- Boil, washing down sides of pan with a pastry brush dipped in cold water from time to time to prevent the sugar from crystallizing, until a candy thermometer registers 240 degrees, about 5 minutes. Remove the sugar syrup from the heat when the temperature reaches 240 degrees.
- Meanwhile, whisk the egg whites on medium speed until soft peaks form, about 2 1/2 minutes.
- Pour the syrup in a steady stream down the side (to avoid splattering) of the bowl containing the egg white mixture, with the mixer on medium-low speed. Beat frosting on medium speed until cool, 5 to 10 minutes. The frosting should be thick and shiny.
- To assemble the cake, place one of the cooled cake layers on plate. You may need to trim the top of the cake to ensure you have a flat surface. Spread the top with half the fruit filling.
- Top with the second layer. Spread the remaining fruit filling over the top of the cake only. Ice the sides of the cake with the reserved boiled icing.
Am so happy too see that you, coming close if you from the south it,s something we black do have I in our black family ,Bless To all that new .
Thank you so much for the tip, Terrie!
This cake is best made ahead, and let the filling soak into the cake itself. I usually freeze the cake, split the layers, and add the filling in between each layer. I cover the cake with the filling, return it back to the freezer to set. It’s just as moist and fresh as the day you bake it. But much easier to cut and serve..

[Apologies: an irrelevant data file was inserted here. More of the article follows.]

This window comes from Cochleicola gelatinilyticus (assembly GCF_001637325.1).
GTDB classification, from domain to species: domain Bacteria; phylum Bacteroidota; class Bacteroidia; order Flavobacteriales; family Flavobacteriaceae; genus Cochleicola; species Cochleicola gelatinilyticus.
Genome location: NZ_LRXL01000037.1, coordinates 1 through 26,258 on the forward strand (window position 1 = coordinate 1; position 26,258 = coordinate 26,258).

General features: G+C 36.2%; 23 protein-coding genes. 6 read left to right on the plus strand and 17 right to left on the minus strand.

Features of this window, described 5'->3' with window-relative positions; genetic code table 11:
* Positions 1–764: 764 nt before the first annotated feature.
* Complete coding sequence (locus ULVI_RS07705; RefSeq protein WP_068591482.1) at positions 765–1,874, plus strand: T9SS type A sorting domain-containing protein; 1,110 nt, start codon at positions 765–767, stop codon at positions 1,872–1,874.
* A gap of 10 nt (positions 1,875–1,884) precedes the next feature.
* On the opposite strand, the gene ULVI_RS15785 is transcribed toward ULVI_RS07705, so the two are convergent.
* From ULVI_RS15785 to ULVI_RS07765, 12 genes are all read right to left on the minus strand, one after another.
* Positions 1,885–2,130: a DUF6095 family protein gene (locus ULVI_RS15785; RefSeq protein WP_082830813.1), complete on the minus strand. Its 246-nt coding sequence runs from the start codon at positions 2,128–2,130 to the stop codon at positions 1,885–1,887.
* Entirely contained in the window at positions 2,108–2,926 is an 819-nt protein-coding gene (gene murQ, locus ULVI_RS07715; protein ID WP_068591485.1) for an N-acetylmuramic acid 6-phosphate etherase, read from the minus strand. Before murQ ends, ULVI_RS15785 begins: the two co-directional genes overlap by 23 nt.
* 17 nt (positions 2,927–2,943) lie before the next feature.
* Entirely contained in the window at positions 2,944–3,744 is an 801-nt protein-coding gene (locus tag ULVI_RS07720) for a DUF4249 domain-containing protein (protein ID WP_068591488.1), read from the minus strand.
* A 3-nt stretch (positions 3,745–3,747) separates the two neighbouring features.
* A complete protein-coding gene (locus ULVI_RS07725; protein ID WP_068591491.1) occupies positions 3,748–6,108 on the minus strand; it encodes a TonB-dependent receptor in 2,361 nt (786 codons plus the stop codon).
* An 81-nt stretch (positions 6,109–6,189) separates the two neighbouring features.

I never heard of Amalgamation Cake until My husband said it’s a family Christmas tradition going waaaaay back. We use the nut topping for filling, sides and top with no meringue. You almost have to pay it on the cake it’s so thick. Really good when made weeks ahead and frozen. My husbands fraternal grandmother had one in her freezer that her family enjoyed for Christmas 1975. Unfortunately the grandmother passed way before Christmas. She did leave that gift.
This isn’t the “Malgamation Cake I knew as a child growing up in Mississippi. A die and gone to heaven type of cake. So Good………..Trying to locate my recipe.
What a wonderful story, Michelle! Thank you for sharing it. I hope the cake is just like you remember.
My step grandmother fed me one of these cakes when I was 10. I remember the tabletop grinder she put the coconut through to make it. I remember it being wonderful and like a carrot cake married a coconut cake. I’m going to make this immediately and relive my childhood!
You are so welcome! I’m glad I could share it with you. Hope you enjoy it.
So happy to find this recipe. This cake was always made at Christmas by my grandma and my mom. Thru the years I lost my recipe
Looks wonderful, never heard of this cake. Sure want to try one day. Thanks for sharing